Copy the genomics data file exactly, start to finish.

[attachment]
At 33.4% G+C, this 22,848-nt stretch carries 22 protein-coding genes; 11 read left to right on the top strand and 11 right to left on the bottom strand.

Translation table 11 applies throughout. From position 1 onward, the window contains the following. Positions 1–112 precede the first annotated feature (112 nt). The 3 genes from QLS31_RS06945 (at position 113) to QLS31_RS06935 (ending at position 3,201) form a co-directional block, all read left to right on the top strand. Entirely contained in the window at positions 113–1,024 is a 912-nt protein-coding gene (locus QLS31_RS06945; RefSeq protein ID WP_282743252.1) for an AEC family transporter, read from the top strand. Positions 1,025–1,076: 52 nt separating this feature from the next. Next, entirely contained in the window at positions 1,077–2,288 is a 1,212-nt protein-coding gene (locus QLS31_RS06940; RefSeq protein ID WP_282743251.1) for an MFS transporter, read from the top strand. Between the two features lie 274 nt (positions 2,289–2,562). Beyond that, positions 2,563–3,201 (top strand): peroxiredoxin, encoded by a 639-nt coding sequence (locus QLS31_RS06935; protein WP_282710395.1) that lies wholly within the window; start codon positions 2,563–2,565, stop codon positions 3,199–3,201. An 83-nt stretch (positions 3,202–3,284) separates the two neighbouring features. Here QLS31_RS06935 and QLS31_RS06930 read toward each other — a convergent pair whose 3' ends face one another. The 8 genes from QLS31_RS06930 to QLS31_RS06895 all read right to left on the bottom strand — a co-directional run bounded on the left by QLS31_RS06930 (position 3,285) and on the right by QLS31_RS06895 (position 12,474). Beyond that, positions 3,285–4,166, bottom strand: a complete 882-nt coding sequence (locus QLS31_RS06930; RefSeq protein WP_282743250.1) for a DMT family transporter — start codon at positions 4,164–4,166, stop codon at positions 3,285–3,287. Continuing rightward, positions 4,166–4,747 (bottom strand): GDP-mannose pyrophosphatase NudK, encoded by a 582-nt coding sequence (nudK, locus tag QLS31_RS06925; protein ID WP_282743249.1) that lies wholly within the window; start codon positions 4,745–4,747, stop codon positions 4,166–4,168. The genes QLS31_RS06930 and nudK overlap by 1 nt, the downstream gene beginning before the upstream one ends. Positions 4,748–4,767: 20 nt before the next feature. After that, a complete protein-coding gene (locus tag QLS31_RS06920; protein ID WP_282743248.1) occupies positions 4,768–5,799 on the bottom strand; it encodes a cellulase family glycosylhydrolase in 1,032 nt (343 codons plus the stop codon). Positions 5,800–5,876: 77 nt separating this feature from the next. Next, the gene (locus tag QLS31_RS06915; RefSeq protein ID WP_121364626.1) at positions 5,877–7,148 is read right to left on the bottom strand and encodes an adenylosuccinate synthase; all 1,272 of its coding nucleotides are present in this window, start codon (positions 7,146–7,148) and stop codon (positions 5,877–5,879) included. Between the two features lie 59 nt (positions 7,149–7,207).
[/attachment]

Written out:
At 33.4% G+C, this 22,848-nt stretch carries 22 protein-coding genes; 11 read left to right on the top strand and 11 right to left on the bottom strand.

Translation table 11 applies throughout. From position 1 onward, the window contains the following. Positions 1–112 precede the first annotated feature (112 nt). The 3 genes from QLS31_RS06945 (at position 113) to QLS31_RS06935 (ending at position 3,201) form a co-directional block, all read left to right on the top strand. Entirely contained in the window at positions 113–1,024 is a 912-nt protein-coding gene (locus QLS31_RS06945; RefSeq protein ID WP_282743252.1) for an AEC family transporter, read from the top strand. Positions 1,025–1,076: 52 nt separating this feature from the next. Next, entirely contained in the window at positions 1,077–2,288 is a 1,212-nt protein-coding gene (locus QLS31_RS06940; RefSeq protein ID WP_282743251.1) for an MFS transporter, read from the top strand. Between the two features lie 274 nt (positions 2,289–2,562). Beyond that, positions 2,563–3,201 (top strand): peroxiredoxin, encoded by a 639-nt coding sequence (locus QLS31_RS06935; protein WP_282710395.1) that lies wholly within the window; start codon positions 2,563–2,565, stop codon positions 3,199–3,201. An 83-nt stretch (positions 3,202–3,284) separates the two neighbouring features. Here QLS31_RS06935 and QLS31_RS06930 read toward each other — a convergent pair whose 3' ends face one another. The 8 genes from QLS31_RS06930 to QLS31_RS06895 all read right to left on the bottom strand — a co-directional run bounded on the left by QLS31_RS06930 (position 3,285) and on the right by QLS31_RS06895 (position 12,474). Beyond that, positions 3,285–4,166, bottom strand: a complete 882-nt coding sequence (locus QLS31_RS06930; RefSeq protein WP_282743250.1) for a DMT family transporter — start codon at positions 4,164–4,166, stop codon at positions 3,285–3,287. Continuing rightward, positions 4,166–4,747 (bottom strand): GDP-mannose pyrophosphatase NudK, encoded by a 582-nt coding sequence (nudK, locus tag QLS31_RS06925; protein ID WP_282743249.1) that lies wholly within the window; start codon positions 4,745–4,747, stop codon positions 4,166–4,168. The genes QLS31_RS06930 and nudK overlap by 1 nt, the downstream gene beginning before the upstream one ends. Positions 4,748–4,767: 20 nt before the next feature. After that, a complete protein-coding gene (locus tag QLS31_RS06920; protein ID WP_282743248.1) occupies positions 4,768–5,799 on the bottom strand; it encodes a cellulase family glycosylhydrolase in 1,032 nt (343 codons plus the stop codon). Positions 5,800–5,876: 77 nt separating this feature from the next. Next, the gene (locus tag QLS31_RS06915; RefSeq protein ID WP_121364626.1) at positions 5,877–7,148 is read right to left on the bottom strand and encodes an adenylosuccinate synthase; all 1,272 of its coding nucleotides are present in this window, start codon (positions 7,146–7,148) and stop codon (positions 5,877–5,879) included. Between the two features lie 59 nt (positions 7,149–7,207).